- Vikings bar Adrian Peterson from team activities
- Mr. Green Car: A car from your printer
- Candle Crest owners to open their first store and manufacturing operation in Rockford
- DuPont ordered to pay $1.85M for killing trees
- Rockford hosts America’s largest World War II-era re-enactment Sept. 20-21
- Guest Column: Former alderman: Rail station should be on Cedar Street
- A visit to The Wall That Heals
- The Odds Man: ‘D’ is key in Week 3
- Craft Beer Scene Around Rockford: Capital Brewery’s Oktoberfest a delicious, malty lager
- Week 3 NFL picks: Wins for Bears and Packers, losses for Lions and Vikings
Vegetables and self-sufficiency
By Drs. Robert & Sonia Vogl
President and Vice President, Illinois Renewable Energy Association
Each time we visit our brother and sister-in-law in northern Wisconsin, we find a topic for a column. Of course, since our visits are usually in November, we’re already thinking about energy. We’ve visited in the summer, but that was years ago.
They burn wood, use area heating, move the kitchen to the porch in summer, hang laundry and raise chickens and sheep. Their “guest property” came equipped with something we’ve wanted for a long time and have had for less than a year — a greenhouse. It’s a standard greenhouse, similar to our hoop house — a metal frame with a heavy plastic cover.
During this year’s first week of November visit, several varieties of vegetables were poking through the soil. Some were already 6 inches tall and had been covered with a blanket of light plastic for protection from nighttime freezing. They plan to harvest and eat their crops as long as they can into winter.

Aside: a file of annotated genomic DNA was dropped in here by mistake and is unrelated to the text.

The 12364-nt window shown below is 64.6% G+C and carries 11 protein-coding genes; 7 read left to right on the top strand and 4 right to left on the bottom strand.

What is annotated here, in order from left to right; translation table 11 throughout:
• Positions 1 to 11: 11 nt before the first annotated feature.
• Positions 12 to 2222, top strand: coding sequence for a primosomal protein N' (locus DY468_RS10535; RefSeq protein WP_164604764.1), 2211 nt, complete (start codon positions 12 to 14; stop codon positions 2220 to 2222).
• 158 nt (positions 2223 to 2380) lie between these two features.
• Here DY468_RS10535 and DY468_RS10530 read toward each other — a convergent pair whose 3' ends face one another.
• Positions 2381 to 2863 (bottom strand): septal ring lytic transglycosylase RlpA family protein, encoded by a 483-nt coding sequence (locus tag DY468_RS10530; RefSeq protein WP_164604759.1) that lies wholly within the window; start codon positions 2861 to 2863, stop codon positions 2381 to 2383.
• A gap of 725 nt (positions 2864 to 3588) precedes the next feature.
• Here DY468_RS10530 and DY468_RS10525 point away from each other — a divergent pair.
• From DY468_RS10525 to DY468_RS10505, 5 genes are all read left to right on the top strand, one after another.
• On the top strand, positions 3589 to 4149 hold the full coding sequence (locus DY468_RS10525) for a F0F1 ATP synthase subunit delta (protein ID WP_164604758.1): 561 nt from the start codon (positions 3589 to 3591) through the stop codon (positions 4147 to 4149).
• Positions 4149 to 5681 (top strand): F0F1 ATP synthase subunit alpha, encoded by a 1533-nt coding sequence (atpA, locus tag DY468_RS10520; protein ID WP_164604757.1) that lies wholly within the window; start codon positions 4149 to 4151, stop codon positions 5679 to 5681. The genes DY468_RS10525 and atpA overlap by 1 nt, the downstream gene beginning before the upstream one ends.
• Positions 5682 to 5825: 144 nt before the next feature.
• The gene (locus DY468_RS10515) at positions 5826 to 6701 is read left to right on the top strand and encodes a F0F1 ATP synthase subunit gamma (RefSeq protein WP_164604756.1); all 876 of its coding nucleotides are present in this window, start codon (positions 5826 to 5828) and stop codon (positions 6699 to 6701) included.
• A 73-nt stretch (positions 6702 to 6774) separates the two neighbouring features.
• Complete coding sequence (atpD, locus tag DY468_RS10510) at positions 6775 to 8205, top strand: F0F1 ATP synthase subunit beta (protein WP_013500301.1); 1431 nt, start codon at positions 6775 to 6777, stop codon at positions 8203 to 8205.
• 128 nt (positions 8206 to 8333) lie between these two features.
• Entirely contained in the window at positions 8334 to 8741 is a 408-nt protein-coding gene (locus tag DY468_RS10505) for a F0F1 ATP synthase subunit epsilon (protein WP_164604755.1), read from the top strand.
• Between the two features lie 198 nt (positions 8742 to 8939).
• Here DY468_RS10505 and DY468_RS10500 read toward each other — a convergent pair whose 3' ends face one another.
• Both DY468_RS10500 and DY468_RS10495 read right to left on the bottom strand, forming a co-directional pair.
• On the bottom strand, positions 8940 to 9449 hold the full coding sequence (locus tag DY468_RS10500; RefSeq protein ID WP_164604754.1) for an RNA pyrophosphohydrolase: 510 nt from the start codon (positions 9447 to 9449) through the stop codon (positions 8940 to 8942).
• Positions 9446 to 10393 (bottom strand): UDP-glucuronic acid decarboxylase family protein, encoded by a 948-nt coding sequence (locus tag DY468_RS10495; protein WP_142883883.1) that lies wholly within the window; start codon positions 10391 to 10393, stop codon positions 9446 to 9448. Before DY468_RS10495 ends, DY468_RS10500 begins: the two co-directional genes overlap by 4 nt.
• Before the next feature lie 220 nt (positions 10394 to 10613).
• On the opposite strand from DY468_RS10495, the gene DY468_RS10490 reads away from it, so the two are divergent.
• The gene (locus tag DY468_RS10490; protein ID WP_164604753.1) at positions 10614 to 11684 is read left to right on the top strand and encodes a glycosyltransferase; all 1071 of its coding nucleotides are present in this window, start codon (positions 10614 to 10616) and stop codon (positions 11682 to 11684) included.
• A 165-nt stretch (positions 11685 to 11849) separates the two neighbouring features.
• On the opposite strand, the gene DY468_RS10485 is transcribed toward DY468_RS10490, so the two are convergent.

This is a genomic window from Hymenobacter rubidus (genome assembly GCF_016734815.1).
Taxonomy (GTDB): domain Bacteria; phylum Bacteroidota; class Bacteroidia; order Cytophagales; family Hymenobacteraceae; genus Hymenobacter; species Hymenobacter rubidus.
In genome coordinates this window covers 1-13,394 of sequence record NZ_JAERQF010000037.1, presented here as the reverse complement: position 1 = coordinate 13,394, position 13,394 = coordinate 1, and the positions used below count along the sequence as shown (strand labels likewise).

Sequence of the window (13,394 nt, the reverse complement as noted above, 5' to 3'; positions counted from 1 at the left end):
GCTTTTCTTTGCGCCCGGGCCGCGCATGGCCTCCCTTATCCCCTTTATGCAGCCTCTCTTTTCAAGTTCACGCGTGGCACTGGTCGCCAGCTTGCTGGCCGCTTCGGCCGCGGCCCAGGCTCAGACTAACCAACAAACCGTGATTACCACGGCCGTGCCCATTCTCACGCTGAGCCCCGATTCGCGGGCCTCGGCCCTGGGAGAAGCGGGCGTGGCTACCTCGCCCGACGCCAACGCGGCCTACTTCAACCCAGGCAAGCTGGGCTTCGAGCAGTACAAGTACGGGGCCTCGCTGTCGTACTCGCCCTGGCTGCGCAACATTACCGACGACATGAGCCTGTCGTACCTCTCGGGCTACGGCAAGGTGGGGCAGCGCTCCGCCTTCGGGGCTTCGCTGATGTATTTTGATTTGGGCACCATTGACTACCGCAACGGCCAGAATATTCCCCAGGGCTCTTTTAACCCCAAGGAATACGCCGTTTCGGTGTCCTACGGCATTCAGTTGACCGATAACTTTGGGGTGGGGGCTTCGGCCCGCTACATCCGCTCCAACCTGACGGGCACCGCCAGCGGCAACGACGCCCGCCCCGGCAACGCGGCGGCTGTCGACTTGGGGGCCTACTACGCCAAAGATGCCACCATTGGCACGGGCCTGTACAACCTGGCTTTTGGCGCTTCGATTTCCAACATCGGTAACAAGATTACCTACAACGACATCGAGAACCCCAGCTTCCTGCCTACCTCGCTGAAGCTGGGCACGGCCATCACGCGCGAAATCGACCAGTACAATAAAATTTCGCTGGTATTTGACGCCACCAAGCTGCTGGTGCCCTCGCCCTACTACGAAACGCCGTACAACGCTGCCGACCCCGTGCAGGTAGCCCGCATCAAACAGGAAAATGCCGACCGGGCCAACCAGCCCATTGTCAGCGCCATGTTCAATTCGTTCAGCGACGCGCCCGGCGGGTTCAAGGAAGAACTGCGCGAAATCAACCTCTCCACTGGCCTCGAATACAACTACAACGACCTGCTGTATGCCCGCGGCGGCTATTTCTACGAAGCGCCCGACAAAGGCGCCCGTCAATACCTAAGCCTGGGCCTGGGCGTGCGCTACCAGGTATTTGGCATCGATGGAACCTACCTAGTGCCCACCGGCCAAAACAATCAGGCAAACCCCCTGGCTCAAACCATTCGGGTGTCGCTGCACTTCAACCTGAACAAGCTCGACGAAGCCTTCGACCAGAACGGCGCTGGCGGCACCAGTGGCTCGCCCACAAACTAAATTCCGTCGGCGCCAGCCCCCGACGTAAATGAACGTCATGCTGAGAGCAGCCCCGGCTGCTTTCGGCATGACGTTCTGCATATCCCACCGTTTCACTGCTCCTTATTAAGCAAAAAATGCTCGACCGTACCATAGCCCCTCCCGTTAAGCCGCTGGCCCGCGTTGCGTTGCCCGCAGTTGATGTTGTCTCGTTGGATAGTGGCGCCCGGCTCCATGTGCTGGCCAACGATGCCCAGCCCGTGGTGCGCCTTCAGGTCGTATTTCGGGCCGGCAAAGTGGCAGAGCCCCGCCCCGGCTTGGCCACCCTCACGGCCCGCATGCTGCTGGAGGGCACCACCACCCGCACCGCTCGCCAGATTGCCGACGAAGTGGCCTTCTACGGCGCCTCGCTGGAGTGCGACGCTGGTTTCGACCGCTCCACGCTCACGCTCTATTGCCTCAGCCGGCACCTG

Last year, Birgit discovered that a swarm of grasshoppers had invaded the greenhouse, so they loaded up their chickens and let them loose until all of the pests were gone. After their feast, the chickens moved back to the coop, where their scratching did not disturb delicate garden plants.
Since we built our uninsulated hoop house in November, we did not plant anything in it last year until the end of February. Except for the corn and peas, our crop was a success. This year, we planted during the last week in September. Beets, radishes, mesclun, carrots, cabbage, kohlrabi, choi, peas, kale and spinach are thriving. We hope to harvest throughout the winter, as do our friends whose hoop house inspired us.
Last winter, our insulated solar greenhouse grew beet greens and arugula. This year, it is being subjected to extensive experimentation. Our daughter, Lin, moved delicate, hot-weather plants, including tomatoes, peppers and eggplants, inside. So far, they are growing beautifully. She also moved all of our potted herbs inside. They, too, are thriving. She seeded cucumbers, squash and sweet potatoes, all of which look healthy. We are eagerly awaiting their blooms and, we hope, fruits. The artichokes, which require 70 degrees Fahrenheit to germinate, are slow.
The energy efficiency of the greenhouse has been increased. Last year’s phase change materials, which require 70 degrees Fahrenheit to melt, were replaced by new ones, which melt and re-freeze between 45 degrees and 55 degrees Fahrenheit. We hope this change will collect more daytime heat and release it during the night to regulate temperatures.
Our friend, Vic, added red and blue LED grow lights to the white LEDs used last year. We plan to place half of our swiss chard under the grow lights and half under the white lights and record the results.
The green and hoop houses are exciting experiments in energy independence and sustainable lifestyles. We will continue to report on results so others may learn from our mistakes and successes and help themselves to become self-sufficient throughout the winter.
Drs. Robert and Sonia Vogl are founders and officers of the Illinois Renewable Energy Association (IREA) and coordinate the annual Renewable Energy and Sustainable Lifestyle Fair. E-mail firstname.lastname@example.org.
From the Dec. 7-13, 2011, issue